Tuesday, February 3, 2015

Thoughts on Iot: Products and Novelties

To be successful, you need a product

The Internet Refrigerator is a meme that gets a lot of jeers, but I think at the core of those jeers is the fact that it seemed like a solution looking for a problem.  To me, most of IoT feels like this (especially most of the stuff at CES).

Early devices like the toaster were done because they could be done.  Dares and fun side projects.  But they weren't real products that solved someone else's problems or filled a need.

I've seen a lot of kickstarters and startup companies go after home automation without really having a product or service that solved a real problem.  And those have mostly faded away.  The compelling reasons to use the products aren't there, leaving them as no more than novelties.

This is, perhaps, the genius of the Nest.  It's a thermostat (boring), made to look beautiful (yes, a novelty), but with remote access, and the smarts to learn your schedule instead of you telling it your schedule.  The goal is clear, the execution is beautiful, and now that they've had time to refine the results, everyone I know with one loves it.

I have an internet-enabled bathroom scale from Withings.  Yes, really.  What it offers is that it remembers my weight, every time I step on it.  And it gives me that data later, graphed over time.  And it does the same for my heart rate and some other health-related data.  The problem it solves is that I hate data entry, which is why I never was very good at tracking my weight in the past.  Now it's tracked for me, automatically.  And now I have a handy reference for some of my vital stats.

These are useful products, even if still overly expensive and luxury items.  But the electronics are just going to keep getting cheaper.  But if the business proposition doesn't fill a need, just is "X plus the internet", I don't see it ever really being more than a novelty today, and tomorrow's humorous internet meme.

Monday, February 2, 2015

Thoughts on IoT: Introduction and Hurdles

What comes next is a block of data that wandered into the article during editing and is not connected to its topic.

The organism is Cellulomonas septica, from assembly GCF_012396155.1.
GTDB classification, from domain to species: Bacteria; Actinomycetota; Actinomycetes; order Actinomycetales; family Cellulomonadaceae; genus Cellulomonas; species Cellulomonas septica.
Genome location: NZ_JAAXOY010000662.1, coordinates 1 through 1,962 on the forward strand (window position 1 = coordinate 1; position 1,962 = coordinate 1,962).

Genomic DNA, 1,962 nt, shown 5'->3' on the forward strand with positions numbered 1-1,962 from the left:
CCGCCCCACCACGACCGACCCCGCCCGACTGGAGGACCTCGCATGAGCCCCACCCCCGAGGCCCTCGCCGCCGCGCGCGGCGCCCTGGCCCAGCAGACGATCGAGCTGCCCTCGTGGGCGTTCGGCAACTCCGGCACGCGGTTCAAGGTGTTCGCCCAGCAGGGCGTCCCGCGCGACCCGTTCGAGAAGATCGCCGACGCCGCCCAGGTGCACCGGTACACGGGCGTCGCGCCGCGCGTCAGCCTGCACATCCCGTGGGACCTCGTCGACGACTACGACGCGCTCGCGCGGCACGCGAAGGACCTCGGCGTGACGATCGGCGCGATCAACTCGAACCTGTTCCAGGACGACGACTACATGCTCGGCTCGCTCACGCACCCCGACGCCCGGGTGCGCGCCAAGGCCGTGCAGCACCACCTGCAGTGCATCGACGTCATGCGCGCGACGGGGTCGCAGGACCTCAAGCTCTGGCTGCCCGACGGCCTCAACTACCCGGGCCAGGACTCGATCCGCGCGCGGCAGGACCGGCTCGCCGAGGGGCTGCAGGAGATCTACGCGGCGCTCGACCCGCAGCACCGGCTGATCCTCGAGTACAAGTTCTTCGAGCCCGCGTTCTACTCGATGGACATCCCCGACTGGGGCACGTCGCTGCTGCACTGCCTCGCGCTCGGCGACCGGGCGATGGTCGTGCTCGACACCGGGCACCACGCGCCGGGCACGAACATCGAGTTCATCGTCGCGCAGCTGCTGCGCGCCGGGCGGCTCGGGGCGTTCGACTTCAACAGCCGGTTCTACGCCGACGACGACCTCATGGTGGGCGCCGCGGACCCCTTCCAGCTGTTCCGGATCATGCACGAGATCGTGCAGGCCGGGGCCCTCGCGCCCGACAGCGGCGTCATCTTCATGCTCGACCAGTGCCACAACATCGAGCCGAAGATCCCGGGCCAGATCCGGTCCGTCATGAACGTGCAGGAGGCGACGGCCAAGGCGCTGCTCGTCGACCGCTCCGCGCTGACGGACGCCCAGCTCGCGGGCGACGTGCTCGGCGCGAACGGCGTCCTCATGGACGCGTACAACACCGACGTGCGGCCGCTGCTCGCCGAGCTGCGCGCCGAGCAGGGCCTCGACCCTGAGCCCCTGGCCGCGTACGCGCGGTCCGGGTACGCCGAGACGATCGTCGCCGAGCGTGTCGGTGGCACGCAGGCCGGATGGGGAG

The Internet of Things is about connecting devices.  To what?  To everything.  It's not about making toasters or refrigerators that are "internet-enabled", it's about connecting devices to everything else.  And the internet is the doorway to "everything else".

Nearly a decade ago, when I entered this space, I hadn't realized quite what it was going to turn into.  Since then, I've seen a bunch of ideas come and go (and some come back again).  The core problems really haven't changed, and the solutions are getting better every year.

This is the first in a series of posts about the Internet of Things: lessons I've learned from it, the hurdles for anyone in the space, problems that I think we need to solve, and where I'd like to see things go in the future.

These aren't likely to be in any particular order, and the list below isn't in one, either.  Of these, most of them are the hurdles I mentioned in the title.  These are the problems that need to be solved in IoT.

Successful products and services vs. novelties - Most IoT devices seem like novelties, and that's a fair argument to make.  I think we're still in a phase where we're still exploring what we can do, and trying to build solutions to real problems.

Communication within the home - This is mostly about engineering the solution, but also about standards and communications.  This is a really hard problem to solve neatly, in a way that works in the "real world".

Communication from the device to the cloud - Talking out can be easy (if you have TCP/IP), but trying to communicate back to the devices gets a lot more complicated in a hurry, given the current state of home networking.

- Security is always hard, and IoT marries some things that expose new problems:  embedded device security, network security, and data security (let alone issues of data privacy)

Data - As we connect more devices to the internet, and start trying to do things with their data, we're going to need to deal with that data:  ownership, storage, search, privacy, analytics, automation, etc.

Interoperability - It's not really an internet of things if the things can't talk with each other (or their clouds can't).  The Hue is a very expensive, smartphone-controlled lightbulb by itself.  But it could be 
so much more if other things could talk to it.

    I don't see any one company solving all of these, or any one consortium, either.  But as an industry, as builders of the internet and the devices that we connect to it, we'll need to be solving these issues for the Internet of Things to really bloom in it's full potential.